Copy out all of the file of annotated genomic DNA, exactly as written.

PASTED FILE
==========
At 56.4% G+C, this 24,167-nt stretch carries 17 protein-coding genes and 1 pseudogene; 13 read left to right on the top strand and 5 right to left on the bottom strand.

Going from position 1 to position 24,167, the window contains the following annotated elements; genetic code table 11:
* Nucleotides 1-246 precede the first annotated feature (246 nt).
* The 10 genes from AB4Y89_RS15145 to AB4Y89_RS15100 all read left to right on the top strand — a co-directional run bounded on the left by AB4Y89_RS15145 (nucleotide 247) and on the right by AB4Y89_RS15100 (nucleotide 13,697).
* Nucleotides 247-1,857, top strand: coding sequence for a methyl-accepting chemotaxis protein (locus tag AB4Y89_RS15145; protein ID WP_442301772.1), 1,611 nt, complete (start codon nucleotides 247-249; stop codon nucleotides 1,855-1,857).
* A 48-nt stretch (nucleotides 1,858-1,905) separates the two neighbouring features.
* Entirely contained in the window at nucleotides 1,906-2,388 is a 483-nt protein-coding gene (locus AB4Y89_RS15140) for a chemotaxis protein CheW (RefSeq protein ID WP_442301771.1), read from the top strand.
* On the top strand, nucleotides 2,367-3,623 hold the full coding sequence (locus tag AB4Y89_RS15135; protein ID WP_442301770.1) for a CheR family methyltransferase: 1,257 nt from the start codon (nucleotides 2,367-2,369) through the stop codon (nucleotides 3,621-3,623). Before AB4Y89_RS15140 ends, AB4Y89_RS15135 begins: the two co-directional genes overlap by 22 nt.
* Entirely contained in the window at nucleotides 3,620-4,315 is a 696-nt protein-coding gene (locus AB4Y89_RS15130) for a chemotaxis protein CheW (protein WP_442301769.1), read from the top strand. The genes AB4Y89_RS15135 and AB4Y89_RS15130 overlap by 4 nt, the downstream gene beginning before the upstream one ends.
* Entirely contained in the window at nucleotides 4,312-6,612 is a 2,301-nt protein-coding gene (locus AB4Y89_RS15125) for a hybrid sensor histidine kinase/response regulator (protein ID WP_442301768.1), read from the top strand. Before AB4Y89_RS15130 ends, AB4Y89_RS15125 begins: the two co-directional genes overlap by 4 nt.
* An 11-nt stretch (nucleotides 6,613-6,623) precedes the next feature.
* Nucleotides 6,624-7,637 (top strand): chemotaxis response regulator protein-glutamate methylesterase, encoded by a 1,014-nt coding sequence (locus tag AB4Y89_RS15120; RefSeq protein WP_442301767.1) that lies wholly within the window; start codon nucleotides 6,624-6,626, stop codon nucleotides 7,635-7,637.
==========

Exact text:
At 56.4% G+C, this 24,167-nt stretch carries 17 protein-coding genes and 1 pseudogene; 13 read left to right on the top strand and 5 right to left on the bottom strand.

Going from position 1 to position 24,167, the window contains the following annotated elements; genetic code table 11:
* Nucleotides 1-246 precede the first annotated feature (246 nt).
* The 10 genes from AB4Y89_RS15145 to AB4Y89_RS15100 all read left to right on the top strand — a co-directional run bounded on the left by AB4Y89_RS15145 (nucleotide 247) and on the right by AB4Y89_RS15100 (nucleotide 13,697).
* Nucleotides 247-1,857, top strand: coding sequence for a methyl-accepting chemotaxis protein (locus tag AB4Y89_RS15145; protein ID WP_442301772.1), 1,611 nt, complete (start codon nucleotides 247-249; stop codon nucleotides 1,855-1,857).
* A 48-nt stretch (nucleotides 1,858-1,905) separates the two neighbouring features.
* Entirely contained in the window at nucleotides 1,906-2,388 is a 483-nt protein-coding gene (locus AB4Y89_RS15140) for a chemotaxis protein CheW (RefSeq protein ID WP_442301771.1), read from the top strand.
* On the top strand, nucleotides 2,367-3,623 hold the full coding sequence (locus tag AB4Y89_RS15135; protein ID WP_442301770.1) for a CheR family methyltransferase: 1,257 nt from the start codon (nucleotides 2,367-2,369) through the stop codon (nucleotides 3,621-3,623). Before AB4Y89_RS15140 ends, AB4Y89_RS15135 begins: the two co-directional genes overlap by 22 nt.
* Entirely contained in the window at nucleotides 3,620-4,315 is a 696-nt protein-coding gene (locus AB4Y89_RS15130) for a chemotaxis protein CheW (protein WP_442301769.1), read from the top strand. The genes AB4Y89_RS15135 and AB4Y89_RS15130 overlap by 4 nt, the downstream gene beginning before the upstream one ends.
* Entirely contained in the window at nucleotides 4,312-6,612 is a 2,301-nt protein-coding gene (locus AB4Y89_RS15125) for a hybrid sensor histidine kinase/response regulator (protein ID WP_442301768.1), read from the top strand. Before AB4Y89_RS15130 ends, AB4Y89_RS15125 begins: the two co-directional genes overlap by 4 nt.
* An 11-nt stretch (nucleotides 6,613-6,623) precedes the next feature.
* Nucleotides 6,624-7,637 (top strand): chemotaxis response regulator protein-glutamate methylesterase, encoded by a 1,014-nt coding sequence (locus tag AB4Y89_RS15120; RefSeq protein WP_442301767.1) that lies wholly within the window; start codon nucleotides 6,624-6,626, stop codon nucleotides 7,635-7,637.